Day Before Chemo –
February 3, 2014. I spent the day before my first chemotherapy treatment at the office readying myself and my colleagues for my new schedule.
In the weeks following my surgery, I started to open my “cancer circle” to encompass a few more people. This included my boss, who was the CEO of the company where I worked.
I was nervous about this discussion. Although I knew my boss would be incredibly supportive of me personally, I worried about how my status as a chemotherapy patient would alter his perception of me as one of his trusted lieutenants. How people perceived me, especially at work, was something I placed vital importance.
Before this conversation, my oncologist assured me that I would be able to work through chemotherapy. His physician assistant, who had been through chemo herself, reiterated this belief.
As I continued to gather information on the chemotherapy regimen that I would soon begin, there seemed to be universal agreement that my drug combo was one of the more desirable options, relative to side effects and the ability to maintain some semblance of normalcy through treatment.
With this information, I prepared for the discussion with my boss as I would for any other meeting. I wrote up a project plan, which outlined expectations and dates.
I have six rounds of chemotherapy, all of which will take place on a Wednesday. I will be back in the office on Thursday since steroids will mitigate initial side effects. On Friday, I will work from home as the side effects start to kick in. I will recover over the weekend and be back in the office on Monday.
After verbally vomiting this information to my boss in one long rambling sentence with a desperate undercurrent of “everything’s fine, nothing will change,” I stopped talking and took a breath.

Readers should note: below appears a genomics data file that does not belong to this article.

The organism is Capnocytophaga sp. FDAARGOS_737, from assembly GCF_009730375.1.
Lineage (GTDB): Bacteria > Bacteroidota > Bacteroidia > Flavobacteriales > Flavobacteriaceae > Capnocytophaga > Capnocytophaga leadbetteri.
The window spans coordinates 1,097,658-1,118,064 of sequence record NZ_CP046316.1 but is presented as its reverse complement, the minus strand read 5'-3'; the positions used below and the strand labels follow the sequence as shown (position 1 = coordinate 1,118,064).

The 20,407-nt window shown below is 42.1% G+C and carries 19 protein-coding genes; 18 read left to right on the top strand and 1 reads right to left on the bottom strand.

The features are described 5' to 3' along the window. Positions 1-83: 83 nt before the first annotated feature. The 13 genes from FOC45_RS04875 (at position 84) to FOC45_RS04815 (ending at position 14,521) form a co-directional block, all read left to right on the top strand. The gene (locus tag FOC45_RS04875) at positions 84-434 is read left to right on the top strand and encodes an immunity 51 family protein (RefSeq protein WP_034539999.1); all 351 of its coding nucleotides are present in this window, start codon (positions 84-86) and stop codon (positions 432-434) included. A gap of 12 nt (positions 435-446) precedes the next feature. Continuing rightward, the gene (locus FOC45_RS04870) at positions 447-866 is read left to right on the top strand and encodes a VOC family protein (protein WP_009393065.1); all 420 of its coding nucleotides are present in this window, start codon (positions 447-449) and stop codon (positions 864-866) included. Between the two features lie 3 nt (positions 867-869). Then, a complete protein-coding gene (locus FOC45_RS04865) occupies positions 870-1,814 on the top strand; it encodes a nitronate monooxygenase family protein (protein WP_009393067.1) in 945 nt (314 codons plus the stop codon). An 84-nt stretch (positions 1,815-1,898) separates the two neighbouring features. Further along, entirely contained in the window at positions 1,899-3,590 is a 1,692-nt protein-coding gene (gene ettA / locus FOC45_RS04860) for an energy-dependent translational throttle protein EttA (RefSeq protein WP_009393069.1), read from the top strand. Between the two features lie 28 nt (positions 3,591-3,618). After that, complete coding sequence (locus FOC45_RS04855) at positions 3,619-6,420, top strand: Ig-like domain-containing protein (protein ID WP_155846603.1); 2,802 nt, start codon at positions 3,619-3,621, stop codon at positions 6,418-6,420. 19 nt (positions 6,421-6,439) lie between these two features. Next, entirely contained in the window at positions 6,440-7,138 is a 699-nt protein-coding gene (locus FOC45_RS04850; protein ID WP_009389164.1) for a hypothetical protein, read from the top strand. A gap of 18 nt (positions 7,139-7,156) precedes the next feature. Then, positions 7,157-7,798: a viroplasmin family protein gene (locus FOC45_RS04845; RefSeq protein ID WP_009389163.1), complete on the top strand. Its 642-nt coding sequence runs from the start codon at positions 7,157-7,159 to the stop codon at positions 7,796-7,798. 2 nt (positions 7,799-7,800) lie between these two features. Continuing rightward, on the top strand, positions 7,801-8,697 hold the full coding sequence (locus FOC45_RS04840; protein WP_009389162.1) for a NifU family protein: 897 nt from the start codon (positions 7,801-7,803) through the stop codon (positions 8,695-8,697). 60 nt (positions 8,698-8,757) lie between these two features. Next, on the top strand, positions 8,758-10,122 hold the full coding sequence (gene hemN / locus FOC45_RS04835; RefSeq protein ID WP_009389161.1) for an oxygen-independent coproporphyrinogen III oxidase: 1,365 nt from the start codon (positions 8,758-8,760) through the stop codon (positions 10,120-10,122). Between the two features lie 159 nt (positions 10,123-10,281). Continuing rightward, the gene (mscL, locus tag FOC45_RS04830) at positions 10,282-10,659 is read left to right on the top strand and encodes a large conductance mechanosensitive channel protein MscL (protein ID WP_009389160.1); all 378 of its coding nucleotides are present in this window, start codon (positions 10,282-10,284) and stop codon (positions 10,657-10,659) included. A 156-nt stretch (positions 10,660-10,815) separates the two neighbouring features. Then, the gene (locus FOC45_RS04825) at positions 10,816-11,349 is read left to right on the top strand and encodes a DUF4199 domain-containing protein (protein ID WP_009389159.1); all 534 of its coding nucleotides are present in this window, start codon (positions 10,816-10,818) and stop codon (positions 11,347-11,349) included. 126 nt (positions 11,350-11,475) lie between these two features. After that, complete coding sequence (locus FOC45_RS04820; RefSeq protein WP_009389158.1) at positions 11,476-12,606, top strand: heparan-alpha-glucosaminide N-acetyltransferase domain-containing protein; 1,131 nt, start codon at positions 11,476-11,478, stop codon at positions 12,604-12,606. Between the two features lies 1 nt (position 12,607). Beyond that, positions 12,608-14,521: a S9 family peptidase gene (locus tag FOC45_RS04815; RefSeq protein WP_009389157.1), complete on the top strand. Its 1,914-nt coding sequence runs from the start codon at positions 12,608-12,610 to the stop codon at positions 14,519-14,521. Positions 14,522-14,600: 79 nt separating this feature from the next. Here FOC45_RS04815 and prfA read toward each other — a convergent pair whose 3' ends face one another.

My boss replied, Christine if you want to work through this, I support you. If you want to take a leave of absence, I support that too. I am going to follow your lead on this. But you need to make taking care of yourself your priority.
Wow, I thought to myself. I really know how to pick good people.
Despite my boss putting me at ease, I still didn’t feel comfortable sharing my diagnosis more broadly at work. I was still viewing my situation as strictly “need to know”—meaning, if you didn’t need to know, I wasn’t going to tell you.
I did feel a responsibility to tell my direct reports. It wouldn’t be fair to leave them in the dark. The reality was that despite my outward projection of business as usual, I wasn’t in total denial. I knew I was going to need help, especially as the treatments progressed.
Like my boss, my team could not have been more supportive, but seeing the worry on their faces was extremely hard.
I scheduled an acupuncture appointment for after work. My office was in Bellevue, WA, which from Seattle, requires crossing Lake Washington via the 520 “Floating Bridge.” As commutes go, this is a good one.
The 520 bridge is over a mile long. Occasionally, drivers find their commute to take more time than anticipated, not because of traffic but because the bridge lifts to let large boats pass through. Despite my aversion to being late, I always enjoyed this unexpected delay, as it provides the rare ability to get out of the car, stand on the bridge and take in the majesty of Lake Washington and Mt. Rainier.